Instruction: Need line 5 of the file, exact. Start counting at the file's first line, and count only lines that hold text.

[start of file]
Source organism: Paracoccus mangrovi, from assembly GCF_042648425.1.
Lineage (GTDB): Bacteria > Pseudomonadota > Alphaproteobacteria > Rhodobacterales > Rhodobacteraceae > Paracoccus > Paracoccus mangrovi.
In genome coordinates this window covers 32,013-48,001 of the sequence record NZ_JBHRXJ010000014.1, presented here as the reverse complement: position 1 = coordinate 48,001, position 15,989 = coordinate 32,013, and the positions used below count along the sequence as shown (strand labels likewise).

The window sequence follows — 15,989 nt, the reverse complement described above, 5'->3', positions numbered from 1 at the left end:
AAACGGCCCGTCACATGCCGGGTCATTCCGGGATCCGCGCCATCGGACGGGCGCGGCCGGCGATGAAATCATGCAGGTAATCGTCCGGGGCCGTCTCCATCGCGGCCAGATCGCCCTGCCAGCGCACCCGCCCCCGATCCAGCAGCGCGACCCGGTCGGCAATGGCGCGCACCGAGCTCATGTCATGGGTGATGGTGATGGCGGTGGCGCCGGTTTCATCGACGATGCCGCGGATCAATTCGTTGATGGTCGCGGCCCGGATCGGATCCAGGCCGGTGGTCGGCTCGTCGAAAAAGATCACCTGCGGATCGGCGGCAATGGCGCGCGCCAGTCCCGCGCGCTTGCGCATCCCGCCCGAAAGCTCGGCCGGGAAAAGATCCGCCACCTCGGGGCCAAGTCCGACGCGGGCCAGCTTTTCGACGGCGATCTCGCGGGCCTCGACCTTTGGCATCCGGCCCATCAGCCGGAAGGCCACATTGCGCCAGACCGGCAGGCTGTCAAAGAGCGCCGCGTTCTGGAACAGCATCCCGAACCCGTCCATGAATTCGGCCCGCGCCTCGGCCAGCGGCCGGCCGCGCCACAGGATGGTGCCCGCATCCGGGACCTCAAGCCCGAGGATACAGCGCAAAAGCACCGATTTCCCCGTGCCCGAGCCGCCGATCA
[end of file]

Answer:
AAACGGCCCGTCACATGCCGGGTCATTCCGGGATCCGCGCCATCGGACGGGCGCGGCCGGCGATGAAATCATGCAGGTAATCGTCCGGGGCCGTCTCCATCGCGGCCAGATCGCCCTGCCAGCGCACCCGCCCCCGATCCAGCAGCGCGACCCGGTCGGCAATGGCGCGCACCGAGCTCATGTCATGGGTGATGGTGATGGCGGTGGCGCCGGTTTCATCGACGATGCCGCGGATCAATTCGTTGATGGTCGCGGCCCGGATCGGATCCAGGCCGGTGGTCGGCTCGTCGAAAAAGATCACCTGCGGATCGGCGGCAATGGCGCGCGCCAGTCCCGCGCGCTTGCGCATCCCGCCCGAAAGCTCGGCCGGGAAAAGATCCGCCACCTCGGGGCCAAGTCCGACGCGGGCCAGCTTTTCGACGGCGATCTCGCGGGCCTCGACCTTTGGCATCCGGCCCATCAGCCGGAAGGCCACATTGCGCCAGACCGGCAGGCTGTCAAAGAGCGCCGCGTTCTGGAACAGCATCCCGAACCCGTCCATGAATTCGGCCCGCGCCTCGGCCAGCGGCCGGCCGCGCCACAGGATGGTGCCCGCATCCGGGACCTCAAGCCCGAGGATACAGCGCAAAAGCACCGATTTCCCCGTGCCCGAGCCGCCGATCA